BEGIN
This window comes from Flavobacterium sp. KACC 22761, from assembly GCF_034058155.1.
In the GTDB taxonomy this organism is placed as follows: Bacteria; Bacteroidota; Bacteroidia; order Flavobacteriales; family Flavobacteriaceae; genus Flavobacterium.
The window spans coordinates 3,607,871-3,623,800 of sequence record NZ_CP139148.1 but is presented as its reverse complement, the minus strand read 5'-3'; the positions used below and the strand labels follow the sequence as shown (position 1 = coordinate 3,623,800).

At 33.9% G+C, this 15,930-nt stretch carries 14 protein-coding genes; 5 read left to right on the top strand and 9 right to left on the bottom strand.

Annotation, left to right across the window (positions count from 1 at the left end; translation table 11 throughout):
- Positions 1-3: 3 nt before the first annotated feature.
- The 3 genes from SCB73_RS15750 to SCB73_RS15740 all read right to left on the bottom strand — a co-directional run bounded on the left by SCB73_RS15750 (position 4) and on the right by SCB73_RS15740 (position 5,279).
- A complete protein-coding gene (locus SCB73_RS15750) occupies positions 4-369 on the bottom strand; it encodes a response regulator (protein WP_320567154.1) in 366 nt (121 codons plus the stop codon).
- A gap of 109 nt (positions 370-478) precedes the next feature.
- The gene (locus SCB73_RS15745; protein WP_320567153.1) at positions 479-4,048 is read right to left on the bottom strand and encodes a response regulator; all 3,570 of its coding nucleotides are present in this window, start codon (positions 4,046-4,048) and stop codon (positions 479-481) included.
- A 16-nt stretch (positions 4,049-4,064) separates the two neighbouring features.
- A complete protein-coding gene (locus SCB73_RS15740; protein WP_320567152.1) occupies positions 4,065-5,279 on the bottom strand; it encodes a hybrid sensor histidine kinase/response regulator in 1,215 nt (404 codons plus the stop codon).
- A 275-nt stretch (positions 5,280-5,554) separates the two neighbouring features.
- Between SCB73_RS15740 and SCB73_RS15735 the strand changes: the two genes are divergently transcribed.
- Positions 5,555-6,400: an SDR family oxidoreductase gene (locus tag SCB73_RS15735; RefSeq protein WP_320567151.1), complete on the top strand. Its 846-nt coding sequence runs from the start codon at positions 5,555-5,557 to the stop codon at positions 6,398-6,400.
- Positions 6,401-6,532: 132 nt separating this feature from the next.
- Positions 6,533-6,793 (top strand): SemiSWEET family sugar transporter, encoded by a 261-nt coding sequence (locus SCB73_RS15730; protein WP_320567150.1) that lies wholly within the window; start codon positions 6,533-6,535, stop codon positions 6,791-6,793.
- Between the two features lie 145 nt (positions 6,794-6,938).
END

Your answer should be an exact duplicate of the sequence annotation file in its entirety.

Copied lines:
This window comes from Flavobacterium sp. KACC 22761, from assembly GCF_034058155.1.
In the GTDB taxonomy this organism is placed as follows: Bacteria; Bacteroidota; Bacteroidia; order Flavobacteriales; family Flavobacteriaceae; genus Flavobacterium.
The window spans coordinates 3,607,871-3,623,800 of sequence record NZ_CP139148.1 but is presented as its reverse complement, the minus strand read 5'-3'; the positions used below and the strand labels follow the sequence as shown (position 1 = coordinate 3,623,800).

At 33.9% G+C, this 15,930-nt stretch carries 14 protein-coding genes; 5 read left to right on the top strand and 9 right to left on the bottom strand.

Annotation, left to right across the window (positions count from 1 at the left end; translation table 11 throughout):
- Positions 1-3: 3 nt before the first annotated feature.
- The 3 genes from SCB73_RS15750 to SCB73_RS15740 all read right to left on the bottom strand — a co-directional run bounded on the left by SCB73_RS15750 (position 4) and on the right by SCB73_RS15740 (position 5,279).
- A complete protein-coding gene (locus SCB73_RS15750) occupies positions 4-369 on the bottom strand; it encodes a response regulator (protein WP_320567154.1) in 366 nt (121 codons plus the stop codon).
- A gap of 109 nt (positions 370-478) precedes the next feature.
- The gene (locus SCB73_RS15745; protein WP_320567153.1) at positions 479-4,048 is read right to left on the bottom strand and encodes a response regulator; all 3,570 of its coding nucleotides are present in this window, start codon (positions 4,046-4,048) and stop codon (positions 479-481) included.
- A 16-nt stretch (positions 4,049-4,064) separates the two neighbouring features.
- A complete protein-coding gene (locus SCB73_RS15740; protein WP_320567152.1) occupies positions 4,065-5,279 on the bottom strand; it encodes a hybrid sensor histidine kinase/response regulator in 1,215 nt (404 codons plus the stop codon).
- A 275-nt stretch (positions 5,280-5,554) separates the two neighbouring features.
- Between SCB73_RS15740 and SCB73_RS15735 the strand changes: the two genes are divergently transcribed.
- Positions 5,555-6,400: an SDR family oxidoreductase gene (locus tag SCB73_RS15735; RefSeq protein WP_320567151.1), complete on the top strand. Its 846-nt coding sequence runs from the start codon at positions 5,555-5,557 to the stop codon at positions 6,398-6,400.
- Positions 6,401-6,532: 132 nt separating this feature from the next.
- Positions 6,533-6,793 (top strand): SemiSWEET family sugar transporter, encoded by a 261-nt coding sequence (locus SCB73_RS15730; protein WP_320567150.1) that lies wholly within the window; start codon positions 6,533-6,535, stop codon positions 6,791-6,793.
- Between the two features lie 145 nt (positions 6,794-6,938).